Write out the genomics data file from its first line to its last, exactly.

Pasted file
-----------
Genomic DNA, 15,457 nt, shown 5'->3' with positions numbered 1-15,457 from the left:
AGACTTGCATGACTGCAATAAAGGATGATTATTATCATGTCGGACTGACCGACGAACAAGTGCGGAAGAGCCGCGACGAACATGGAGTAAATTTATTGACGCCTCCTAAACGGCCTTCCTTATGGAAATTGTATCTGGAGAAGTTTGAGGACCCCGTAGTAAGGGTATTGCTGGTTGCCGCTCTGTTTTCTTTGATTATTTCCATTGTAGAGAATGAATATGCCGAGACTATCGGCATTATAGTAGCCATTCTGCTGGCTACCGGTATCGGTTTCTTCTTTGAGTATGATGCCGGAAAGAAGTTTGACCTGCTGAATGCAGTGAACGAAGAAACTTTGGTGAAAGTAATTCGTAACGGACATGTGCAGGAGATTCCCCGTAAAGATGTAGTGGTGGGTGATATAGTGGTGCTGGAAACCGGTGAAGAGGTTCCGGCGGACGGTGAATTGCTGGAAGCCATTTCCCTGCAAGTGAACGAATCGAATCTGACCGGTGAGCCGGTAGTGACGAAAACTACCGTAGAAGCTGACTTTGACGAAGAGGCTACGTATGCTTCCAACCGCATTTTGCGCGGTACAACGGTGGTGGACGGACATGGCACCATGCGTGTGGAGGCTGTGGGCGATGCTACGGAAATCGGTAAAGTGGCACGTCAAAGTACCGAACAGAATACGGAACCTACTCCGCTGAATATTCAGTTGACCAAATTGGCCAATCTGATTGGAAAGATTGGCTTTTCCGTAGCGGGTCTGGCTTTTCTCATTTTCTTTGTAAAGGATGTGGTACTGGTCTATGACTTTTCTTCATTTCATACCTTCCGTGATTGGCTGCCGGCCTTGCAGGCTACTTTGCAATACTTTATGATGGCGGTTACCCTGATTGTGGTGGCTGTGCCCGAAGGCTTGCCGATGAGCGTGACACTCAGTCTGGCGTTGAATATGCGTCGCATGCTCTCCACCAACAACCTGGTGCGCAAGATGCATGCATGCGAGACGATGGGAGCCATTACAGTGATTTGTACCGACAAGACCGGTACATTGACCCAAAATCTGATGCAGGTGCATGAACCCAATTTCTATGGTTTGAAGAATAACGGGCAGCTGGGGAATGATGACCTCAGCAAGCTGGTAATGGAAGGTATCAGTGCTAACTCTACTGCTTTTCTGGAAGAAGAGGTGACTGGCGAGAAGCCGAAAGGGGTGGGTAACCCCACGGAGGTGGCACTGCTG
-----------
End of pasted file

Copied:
Genomic DNA, 15,457 nt, shown 5'->3' with positions numbered 1-15,457 from the left:
AGACTTGCATGACTGCAATAAAGGATGATTATTATCATGTCGGACTGACCGACGAACAAGTGCGGAAGAGCCGCGACGAACATGGAGTAAATTTATTGACGCCTCCTAAACGGCCTTCCTTATGGAAATTGTATCTGGAGAAGTTTGAGGACCCCGTAGTAAGGGTATTGCTGGTTGCCGCTCTGTTTTCTTTGATTATTTCCATTGTAGAGAATGAATATGCCGAGACTATCGGCATTATAGTAGCCATTCTGCTGGCTACCGGTATCGGTTTCTTCTTTGAGTATGATGCCGGAAAGAAGTTTGACCTGCTGAATGCAGTGAACGAAGAAACTTTGGTGAAAGTAATTCGTAACGGACATGTGCAGGAGATTCCCCGTAAAGATGTAGTGGTGGGTGATATAGTGGTGCTGGAAACCGGTGAAGAGGTTCCGGCGGACGGTGAATTGCTGGAAGCCATTTCCCTGCAAGTGAACGAATCGAATCTGACCGGTGAGCCGGTAGTGACGAAAACTACCGTAGAAGCTGACTTTGACGAAGAGGCTACGTATGCTTCCAACCGCATTTTGCGCGGTACAACGGTGGTGGACGGACATGGCACCATGCGTGTGGAGGCTGTGGGCGATGCTACGGAAATCGGTAAAGTGGCACGTCAAAGTACCGAACAGAATACGGAACCTACTCCGCTGAATATTCAGTTGACCAAATTGGCCAATCTGATTGGAAAGATTGGCTTTTCCGTAGCGGGTCTGGCTTTTCTCATTTTCTTTGTAAAGGATGTGGTACTGGTCTATGACTTTTCTTCATTTCATACCTTCCGTGATTGGCTGCCGGCCTTGCAGGCTACTTTGCAATACTTTATGATGGCGGTTACCCTGATTGTGGTGGCTGTGCCCGAAGGCTTGCCGATGAGCGTGACACTCAGTCTGGCGTTGAATATGCGTCGCATGCTCTCCACCAACAACCTGGTGCGCAAGATGCATGCATGCGAGACGATGGGAGCCATTACAGTGATTTGTACCGACAAGACCGGTACATTGACCCAAAATCTGATGCAGGTGCATGAACCCAATTTCTATGGTTTGAAGAATAACGGGCAGCTGGGGAATGATGACCTCAGCAAGCTGGTAATGGAAGGTATCAGTGCTAACTCTACTGCTTTTCTGGAAGAAGAGGTGACTGGCGAGAAGCCGAAAGGGGTGGGTAACCCCACGGAGGTGGCACTGCTG